Madison in the Sixties. 1962 – Civil Rights.
In January, Attorney Lloyd Barbee, president of the state NAACP, releases the draft of a tough human rights ordinance banning bias on the basis of race, color, creed, ancestry, or national origin. The ordinance would cover housing, employment, and public accommodations, with a maximum fine of $200 or thirty days in jail for violations, and create a nine- member city commission with a fulltime director. The draft is referred to the Mayor’s Commission on Human Rights (MCHR), which Barbee chairs – but only until his term ends in April, when Mayor Henry Reynolds declines to reappoint him. At the behest of national NAACP leaders, Barbee soon moves to Milwaukee, to begin his historic career in politics and the law. The commission chooses as his successor the Rev. Richard Pritchard, minister at Westminster Presbyterian Church in Nakoma.
In June, concerns about alleged anti-Semitism at the Madison Club cause the Madison Community Chest charity to stop paying the $150 membership dues for its executive director. The club denies the allegations, which were raised by former State Rep. Ruth B. Doyle, a member of the Community Chest budget committee.
And a changing of the guard at year’s end, as Marshall Colston, a supervisor with the Dane County Department of Public Assistance and a member of the MCHR, is elected president of the Madison NAACP without opposition. Outgoing president Odell Taliaferro – who decisively beat Colston last December, is elected to the board as an at-large member at the meeting at the YWCA, 122 State St.
A Race about Racism
In 1962, race and racism dominate alderman Harold E. “Babe” Rohr’s campaign for a fourth term representing the South Park Street–area Fourteenth Ward. Rohr, business agent for the painting union, calls the NAACP a “malicious force” and his challenger Jan Marfyak its “hand- picked candidate.” Marfyak, an administrative assistant with the department of motor vehicles, notes he is not a member of the association, disagrees with some of its tactics, and has never even met NAACP president Taliaferro. At a Franklin School forum, Rohr says blacks hurt themselves backing bills like the NAACP’s proposed human rights ordinance. He denies being prejudiced, declaring “some of my best friends are Negroes.”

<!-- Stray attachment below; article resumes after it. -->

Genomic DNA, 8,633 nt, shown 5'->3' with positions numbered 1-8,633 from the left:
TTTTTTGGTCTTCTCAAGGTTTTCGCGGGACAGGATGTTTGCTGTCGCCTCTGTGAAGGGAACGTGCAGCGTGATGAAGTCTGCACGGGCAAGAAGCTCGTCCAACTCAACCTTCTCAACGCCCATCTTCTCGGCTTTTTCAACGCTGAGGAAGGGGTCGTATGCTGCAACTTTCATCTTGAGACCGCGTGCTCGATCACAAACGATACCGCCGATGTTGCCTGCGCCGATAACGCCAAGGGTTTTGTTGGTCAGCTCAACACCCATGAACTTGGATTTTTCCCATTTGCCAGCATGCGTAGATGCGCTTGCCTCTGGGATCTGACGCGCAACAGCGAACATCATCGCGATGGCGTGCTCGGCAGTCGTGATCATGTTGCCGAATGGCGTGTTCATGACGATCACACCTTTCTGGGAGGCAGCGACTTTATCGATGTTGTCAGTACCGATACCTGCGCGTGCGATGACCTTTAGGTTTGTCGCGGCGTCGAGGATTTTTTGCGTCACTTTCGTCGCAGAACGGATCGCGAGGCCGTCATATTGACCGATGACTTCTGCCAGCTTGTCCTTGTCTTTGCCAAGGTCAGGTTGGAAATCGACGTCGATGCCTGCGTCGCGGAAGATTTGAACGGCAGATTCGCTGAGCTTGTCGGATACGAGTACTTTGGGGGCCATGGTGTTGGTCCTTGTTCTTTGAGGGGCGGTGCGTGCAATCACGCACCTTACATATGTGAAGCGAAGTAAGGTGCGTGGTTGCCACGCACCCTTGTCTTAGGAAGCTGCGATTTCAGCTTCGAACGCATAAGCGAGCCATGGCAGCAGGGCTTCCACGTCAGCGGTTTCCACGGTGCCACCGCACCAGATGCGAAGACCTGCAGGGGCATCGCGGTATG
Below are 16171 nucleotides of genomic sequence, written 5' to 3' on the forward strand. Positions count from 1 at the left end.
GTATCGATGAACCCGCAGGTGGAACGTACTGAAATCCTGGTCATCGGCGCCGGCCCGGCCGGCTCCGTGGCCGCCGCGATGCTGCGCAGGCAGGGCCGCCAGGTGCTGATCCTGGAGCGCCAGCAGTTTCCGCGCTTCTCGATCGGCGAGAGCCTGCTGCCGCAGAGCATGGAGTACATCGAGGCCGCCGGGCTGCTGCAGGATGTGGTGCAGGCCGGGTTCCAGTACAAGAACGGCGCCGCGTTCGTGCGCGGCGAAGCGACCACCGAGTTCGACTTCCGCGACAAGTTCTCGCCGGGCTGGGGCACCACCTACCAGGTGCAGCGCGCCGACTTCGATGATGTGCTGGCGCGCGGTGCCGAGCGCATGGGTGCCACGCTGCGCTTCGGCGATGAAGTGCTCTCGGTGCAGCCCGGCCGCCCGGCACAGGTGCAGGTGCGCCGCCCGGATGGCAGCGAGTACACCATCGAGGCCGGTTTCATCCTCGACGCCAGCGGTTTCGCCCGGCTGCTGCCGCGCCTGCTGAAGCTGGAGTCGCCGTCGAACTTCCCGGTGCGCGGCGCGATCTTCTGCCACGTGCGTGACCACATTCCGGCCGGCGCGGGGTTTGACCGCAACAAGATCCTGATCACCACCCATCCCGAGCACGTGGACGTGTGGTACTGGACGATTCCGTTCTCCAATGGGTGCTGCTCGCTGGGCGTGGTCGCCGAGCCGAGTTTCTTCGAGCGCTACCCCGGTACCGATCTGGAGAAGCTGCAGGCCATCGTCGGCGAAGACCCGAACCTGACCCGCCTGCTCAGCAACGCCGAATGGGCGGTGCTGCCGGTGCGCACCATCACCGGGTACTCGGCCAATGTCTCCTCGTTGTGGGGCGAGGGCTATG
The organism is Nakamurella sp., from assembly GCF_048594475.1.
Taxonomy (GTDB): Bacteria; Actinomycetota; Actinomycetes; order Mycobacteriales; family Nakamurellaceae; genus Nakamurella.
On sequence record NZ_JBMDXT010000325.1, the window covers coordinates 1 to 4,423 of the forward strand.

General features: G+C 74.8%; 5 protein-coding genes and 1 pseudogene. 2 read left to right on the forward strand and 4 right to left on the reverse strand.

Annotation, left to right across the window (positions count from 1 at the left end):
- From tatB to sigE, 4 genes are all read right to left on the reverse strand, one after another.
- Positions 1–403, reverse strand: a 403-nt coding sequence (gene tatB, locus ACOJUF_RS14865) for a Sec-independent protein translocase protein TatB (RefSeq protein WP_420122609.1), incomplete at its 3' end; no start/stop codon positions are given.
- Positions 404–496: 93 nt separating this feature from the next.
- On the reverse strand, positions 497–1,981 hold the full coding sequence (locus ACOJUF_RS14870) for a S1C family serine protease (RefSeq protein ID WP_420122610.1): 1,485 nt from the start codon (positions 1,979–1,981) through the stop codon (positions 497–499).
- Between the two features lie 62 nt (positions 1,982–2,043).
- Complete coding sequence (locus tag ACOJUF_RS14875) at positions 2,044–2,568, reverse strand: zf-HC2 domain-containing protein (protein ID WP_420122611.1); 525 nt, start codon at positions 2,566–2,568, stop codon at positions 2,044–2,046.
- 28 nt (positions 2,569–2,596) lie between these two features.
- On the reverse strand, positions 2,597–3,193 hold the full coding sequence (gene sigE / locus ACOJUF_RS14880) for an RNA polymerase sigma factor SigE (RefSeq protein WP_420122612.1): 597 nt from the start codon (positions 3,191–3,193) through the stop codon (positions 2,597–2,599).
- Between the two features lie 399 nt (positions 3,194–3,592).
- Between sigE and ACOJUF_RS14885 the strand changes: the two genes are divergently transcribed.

Then someone starts sending anonymous postcards to ward voters claiming Marfyak lives in a trailer, doesn’t pay taxes, and is himself Black. Although none of this is true, Rohr refuses to disavow the lies; “I had nothing to do with this,” he insists.
At a campaign forum in late March, someone asks Rohr point- blank: “Do you think that Mr. Marfyak is a Negro?” When Rohr won’t answer, Marfyak shoots to his feet. “In the sense of fair play, Mr. Rohr, will you tell me to my face that I am not a Negro?” he demands. Rohr won’t. “I’m not going to state whether you are or are not a Negro,” Rohr replies.
Both papers endorse Marfyak with blistering editorials. “Rohr seeks to whip up race hate and fear,” the Capital Times declares. The State Journal denounces Rohr’s “racist line” and his “plans to fan the flames of prejudice rather than work for solutions.”